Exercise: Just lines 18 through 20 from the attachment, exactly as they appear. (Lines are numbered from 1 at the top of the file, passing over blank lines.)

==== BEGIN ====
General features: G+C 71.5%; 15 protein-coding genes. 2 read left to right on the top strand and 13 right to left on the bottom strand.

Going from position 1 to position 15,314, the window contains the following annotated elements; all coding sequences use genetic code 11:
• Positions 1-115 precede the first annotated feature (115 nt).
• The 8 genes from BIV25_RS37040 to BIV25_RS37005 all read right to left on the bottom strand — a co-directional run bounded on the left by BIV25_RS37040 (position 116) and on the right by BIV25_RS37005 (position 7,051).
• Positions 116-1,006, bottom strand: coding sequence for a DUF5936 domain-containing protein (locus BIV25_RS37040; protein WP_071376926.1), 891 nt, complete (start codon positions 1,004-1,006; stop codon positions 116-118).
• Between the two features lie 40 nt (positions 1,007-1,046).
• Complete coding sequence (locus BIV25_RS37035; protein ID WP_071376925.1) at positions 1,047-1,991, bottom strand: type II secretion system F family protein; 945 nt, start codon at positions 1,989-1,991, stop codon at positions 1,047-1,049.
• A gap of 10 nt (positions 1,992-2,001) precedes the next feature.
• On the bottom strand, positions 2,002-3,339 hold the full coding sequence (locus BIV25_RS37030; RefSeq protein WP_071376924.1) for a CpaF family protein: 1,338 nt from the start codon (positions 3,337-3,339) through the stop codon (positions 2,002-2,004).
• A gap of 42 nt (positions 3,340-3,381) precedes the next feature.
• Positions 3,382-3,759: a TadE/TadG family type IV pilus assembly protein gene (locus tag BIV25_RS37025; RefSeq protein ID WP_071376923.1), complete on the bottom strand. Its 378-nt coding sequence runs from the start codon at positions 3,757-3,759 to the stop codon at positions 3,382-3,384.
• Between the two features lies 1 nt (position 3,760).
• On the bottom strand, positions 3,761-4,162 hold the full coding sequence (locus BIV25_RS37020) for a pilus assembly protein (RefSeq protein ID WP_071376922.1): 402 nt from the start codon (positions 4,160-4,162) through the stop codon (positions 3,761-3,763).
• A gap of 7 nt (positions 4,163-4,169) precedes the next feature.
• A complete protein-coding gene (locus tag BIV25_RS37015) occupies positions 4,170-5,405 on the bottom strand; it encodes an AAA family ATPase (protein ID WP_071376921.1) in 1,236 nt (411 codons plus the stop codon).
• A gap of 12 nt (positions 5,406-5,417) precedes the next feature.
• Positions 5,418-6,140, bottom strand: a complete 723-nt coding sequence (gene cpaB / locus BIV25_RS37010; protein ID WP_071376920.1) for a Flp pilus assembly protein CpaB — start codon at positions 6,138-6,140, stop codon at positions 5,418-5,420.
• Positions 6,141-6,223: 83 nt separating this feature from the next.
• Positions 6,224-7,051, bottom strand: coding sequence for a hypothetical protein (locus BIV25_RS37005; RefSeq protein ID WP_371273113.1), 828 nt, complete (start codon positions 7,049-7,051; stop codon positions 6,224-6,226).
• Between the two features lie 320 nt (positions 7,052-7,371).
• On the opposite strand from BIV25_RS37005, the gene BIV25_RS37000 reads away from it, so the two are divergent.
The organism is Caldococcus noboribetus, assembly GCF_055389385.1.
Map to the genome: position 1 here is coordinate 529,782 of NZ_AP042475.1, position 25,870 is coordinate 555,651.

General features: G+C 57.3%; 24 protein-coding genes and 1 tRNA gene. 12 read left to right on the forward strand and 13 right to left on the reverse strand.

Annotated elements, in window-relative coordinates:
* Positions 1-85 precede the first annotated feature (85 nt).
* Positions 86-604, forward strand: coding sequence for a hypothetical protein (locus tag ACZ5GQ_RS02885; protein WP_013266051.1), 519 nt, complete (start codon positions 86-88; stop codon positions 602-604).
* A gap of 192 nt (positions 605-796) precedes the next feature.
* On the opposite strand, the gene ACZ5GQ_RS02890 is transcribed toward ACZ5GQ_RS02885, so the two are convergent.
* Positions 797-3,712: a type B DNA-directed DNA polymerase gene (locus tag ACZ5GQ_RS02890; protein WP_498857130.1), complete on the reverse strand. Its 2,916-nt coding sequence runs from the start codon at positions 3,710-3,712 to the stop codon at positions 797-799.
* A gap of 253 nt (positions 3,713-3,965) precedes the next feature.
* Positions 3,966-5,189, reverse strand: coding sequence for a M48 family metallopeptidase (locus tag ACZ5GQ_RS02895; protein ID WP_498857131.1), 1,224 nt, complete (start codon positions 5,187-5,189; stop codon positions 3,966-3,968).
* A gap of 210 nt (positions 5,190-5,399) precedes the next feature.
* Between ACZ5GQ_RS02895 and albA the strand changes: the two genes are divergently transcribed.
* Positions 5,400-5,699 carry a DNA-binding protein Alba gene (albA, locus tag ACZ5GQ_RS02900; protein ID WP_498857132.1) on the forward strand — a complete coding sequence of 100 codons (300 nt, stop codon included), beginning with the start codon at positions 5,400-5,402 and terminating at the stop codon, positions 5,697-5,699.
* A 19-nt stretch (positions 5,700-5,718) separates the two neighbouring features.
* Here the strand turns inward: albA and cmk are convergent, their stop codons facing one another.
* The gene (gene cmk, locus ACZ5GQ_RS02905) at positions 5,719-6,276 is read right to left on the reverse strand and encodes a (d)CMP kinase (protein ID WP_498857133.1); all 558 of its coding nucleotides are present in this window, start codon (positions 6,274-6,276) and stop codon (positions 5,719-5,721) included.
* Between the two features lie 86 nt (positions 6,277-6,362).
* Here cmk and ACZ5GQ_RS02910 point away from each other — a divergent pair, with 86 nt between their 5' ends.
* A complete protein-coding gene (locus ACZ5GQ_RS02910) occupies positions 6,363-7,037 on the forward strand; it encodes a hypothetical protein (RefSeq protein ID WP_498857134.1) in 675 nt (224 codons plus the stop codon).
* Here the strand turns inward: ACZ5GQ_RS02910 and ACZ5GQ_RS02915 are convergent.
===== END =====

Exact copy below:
• Positions 6,141-6,223: 83 nt separating this feature from the next.
• Positions 6,224-7,051, bottom strand: coding sequence for a hypothetical protein (locus BIV25_RS37005; RefSeq protein ID WP_371273113.1), 828 nt, complete (start codon positions 7,049-7,051; stop codon positions 6,224-6,226).
• Between the two features lie 320 nt (positions 7,052-7,371).